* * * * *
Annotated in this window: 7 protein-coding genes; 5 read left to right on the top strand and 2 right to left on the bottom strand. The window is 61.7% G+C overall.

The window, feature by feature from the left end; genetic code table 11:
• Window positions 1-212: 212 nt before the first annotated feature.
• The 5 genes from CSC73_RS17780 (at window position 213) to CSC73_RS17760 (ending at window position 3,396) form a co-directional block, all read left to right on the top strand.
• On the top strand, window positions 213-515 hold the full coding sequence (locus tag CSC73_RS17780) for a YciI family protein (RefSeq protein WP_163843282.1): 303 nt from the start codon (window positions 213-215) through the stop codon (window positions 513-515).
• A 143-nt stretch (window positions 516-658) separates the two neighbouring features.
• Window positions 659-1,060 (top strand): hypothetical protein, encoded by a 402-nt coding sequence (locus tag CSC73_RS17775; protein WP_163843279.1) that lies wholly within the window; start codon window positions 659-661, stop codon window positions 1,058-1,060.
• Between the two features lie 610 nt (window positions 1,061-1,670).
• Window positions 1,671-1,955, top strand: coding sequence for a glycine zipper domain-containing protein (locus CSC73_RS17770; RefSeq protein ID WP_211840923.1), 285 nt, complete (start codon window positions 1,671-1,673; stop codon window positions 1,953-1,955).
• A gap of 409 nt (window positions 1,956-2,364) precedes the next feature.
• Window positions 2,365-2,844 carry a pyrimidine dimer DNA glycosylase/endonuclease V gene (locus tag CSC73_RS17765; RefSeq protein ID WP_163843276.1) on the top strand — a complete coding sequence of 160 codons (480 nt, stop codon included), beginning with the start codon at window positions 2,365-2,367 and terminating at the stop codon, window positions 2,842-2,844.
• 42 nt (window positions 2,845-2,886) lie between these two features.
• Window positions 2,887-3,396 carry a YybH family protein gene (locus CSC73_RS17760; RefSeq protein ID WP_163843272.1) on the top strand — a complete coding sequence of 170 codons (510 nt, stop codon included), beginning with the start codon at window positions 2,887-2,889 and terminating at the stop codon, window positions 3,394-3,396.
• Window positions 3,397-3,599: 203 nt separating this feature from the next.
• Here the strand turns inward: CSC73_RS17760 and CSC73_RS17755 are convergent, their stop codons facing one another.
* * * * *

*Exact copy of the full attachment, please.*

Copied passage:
Annotated in this window: 7 protein-coding genes; 5 read left to right on the top strand and 2 right to left on the bottom strand. The window is 61.7% G+C overall.

The window, feature by feature from the left end; genetic code table 11:
• Window positions 1-212: 212 nt before the first annotated feature.
• The 5 genes from CSC73_RS17780 (at window position 213) to CSC73_RS17760 (ending at window position 3,396) form a co-directional block, all read left to right on the top strand.
• On the top strand, window positions 213-515 hold the full coding sequence (locus tag CSC73_RS17780) for a YciI family protein (RefSeq protein WP_163843282.1): 303 nt from the start codon (window positions 213-215) through the stop codon (window positions 513-515).
• A 143-nt stretch (window positions 516-658) separates the two neighbouring features.
• Window positions 659-1,060 (top strand): hypothetical protein, encoded by a 402-nt coding sequence (locus tag CSC73_RS17775; protein WP_163843279.1) that lies wholly within the window; start codon window positions 659-661, stop codon window positions 1,058-1,060.
• Between the two features lie 610 nt (window positions 1,061-1,670).
• Window positions 1,671-1,955, top strand: coding sequence for a glycine zipper domain-containing protein (locus CSC73_RS17770; RefSeq protein ID WP_211840923.1), 285 nt, complete (start codon window positions 1,671-1,673; stop codon window positions 1,953-1,955).
• A gap of 409 nt (window positions 1,956-2,364) precedes the next feature.
• Window positions 2,365-2,844 carry a pyrimidine dimer DNA glycosylase/endonuclease V gene (locus tag CSC73_RS17765; RefSeq protein ID WP_163843276.1) on the top strand — a complete coding sequence of 160 codons (480 nt, stop codon included), beginning with the start codon at window positions 2,365-2,367 and terminating at the stop codon, window positions 2,842-2,844.
• 42 nt (window positions 2,845-2,886) lie between these two features.
• Window positions 2,887-3,396 carry a YybH family protein gene (locus CSC73_RS17760; RefSeq protein ID WP_163843272.1) on the top strand — a complete coding sequence of 170 codons (510 nt, stop codon included), beginning with the start codon at window positions 2,887-2,889 and terminating at the stop codon, window positions 3,394-3,396.
• Window positions 3,397-3,599: 203 nt separating this feature from the next.
• Here the strand turns inward: CSC73_RS17760 and CSC73_RS17755 are convergent, their stop codons facing one another.